"Barn kids" are probably some of the best kids to be around because (usually) they've been taught to have respect for the horses, and they understand that the barn/farm is not their personal jungle gym to play in. They also come in handy for getting horses used to all sorts of crazy things while also being respectful enough to stop what they're doing when asked. Horses, in turn, tend to be good teachers, because they don't listen to the whining or pay attention to the crocodile tears that some kids use to get their way.

When kids grow up with the knowledge that they have to actually earn things by working for them, that they don't automatically get a prize just for showing up or doing what they're supposed to do anyway, and that there are times and places where some behavior just isn't acceptable, they usually grow up to be responsible and respectful adults.

Sadly, though, there are an awful lot of "precious snowflakes" being raised to believe that they can do no wrong. Their parents are convinced their child is a sweet, angelic, wonderful, innocent "little person" and always have an excuse for the child's bad or disrespectful behavior.

It must be something in the brain chemistry that makes parents unable to see that their little cherub is just a manipulative little brat - or, they want to be their child's "friend" all the time, so they make a lot of threats of punishment but never follow through with any of it because they're afraid their child may not like them anymore.

Even some of the people I know with older kids (tweens and teens) are so desperate to be the "cool mom/dad" that they let their kid get away with more and more stuff and then blame everyone else when the kid actually gets into serious trouble or gets hurt.

The end result is a generation of selfish, entitled kids without any sense of being held accountable for their actions, no idea of negative consequences, expecting to be rewarded for everything they do, and knowing their parents will always come running to their defense when they get into trouble.

"Parelli horsemanship is just like painting by the numbers. You need absolutely no skill. You just put this color here and this color there, and when you're done, you have ... a mess no one wants." mp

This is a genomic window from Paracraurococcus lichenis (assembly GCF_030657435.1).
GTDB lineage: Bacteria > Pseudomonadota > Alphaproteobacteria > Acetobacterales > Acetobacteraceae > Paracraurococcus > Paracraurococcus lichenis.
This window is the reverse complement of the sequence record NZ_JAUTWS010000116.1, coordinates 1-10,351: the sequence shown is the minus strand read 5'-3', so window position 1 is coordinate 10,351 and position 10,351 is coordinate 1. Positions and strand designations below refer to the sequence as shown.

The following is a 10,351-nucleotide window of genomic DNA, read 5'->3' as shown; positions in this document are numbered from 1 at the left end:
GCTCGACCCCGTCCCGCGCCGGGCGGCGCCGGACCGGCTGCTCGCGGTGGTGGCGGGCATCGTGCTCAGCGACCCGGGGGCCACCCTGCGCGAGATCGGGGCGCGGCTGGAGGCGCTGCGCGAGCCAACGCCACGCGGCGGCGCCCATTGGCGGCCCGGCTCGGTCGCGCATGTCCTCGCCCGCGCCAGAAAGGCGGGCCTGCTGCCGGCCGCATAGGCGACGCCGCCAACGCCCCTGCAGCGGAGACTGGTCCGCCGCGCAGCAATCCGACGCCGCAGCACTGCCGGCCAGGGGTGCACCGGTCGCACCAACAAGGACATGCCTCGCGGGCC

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post #47 of 54 Old 09-28-2011, 02:42 PM
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ha ha

ha ha kids are kids. They nothing about horses unless they were raised with them like mine. They are not to blame. YOU ARE. You are not properly situated to sit your horse in difficult times nor have you properly prepped your horse to encounter suck things. The kids are not to blame. You came to them not them to you.
Sorry this happened, but they are called unforseen circumstances. You should be prepared for unforseen circumstances.

I would rather think there would have been more blame had it been dogs running loose but not kids. There are no leash laws for kids riding in their own neighborhood now are there?
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post #48 of 54 Old 09-28-2011, 02:46 PM Thread Starter
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Please quote the part of the OP where I said the *horse* spooked, bolted, jumped, or I lost control of her. Cheers!
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post #49 of 54 Old 09-28-2011, 07:16 PM
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I agree with what seems to be the majority of the people here some kids are great and some kids are not and it really does depend on how they are taught. For instance today I was at the grocery store and there was a mom there that gave her daughter a cookie and the girl was screaming and crying at the top of her lungs that she wanted one with iceing on it she was at least 5 years old and should of known better the whole time the mom instead of correcting her was telling her that she was so sorry that there were not any cookies like the one she wanted. Needless to say I hurried up and got what I needed and got out of there. I was there at least 20 minutes and the whole time the girl was screaming you could hear her all over the store.

Amanda

Horses lend us the wings we lack.
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post #50 of 54 Old 09-28-2011, 07:22 PM
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Horses and kids are a joyest mix sometimes.
My own cousin sometimes comes around when I'm preparing for a show. He knows what is safe and what isn't.

Some other kids sadly don't.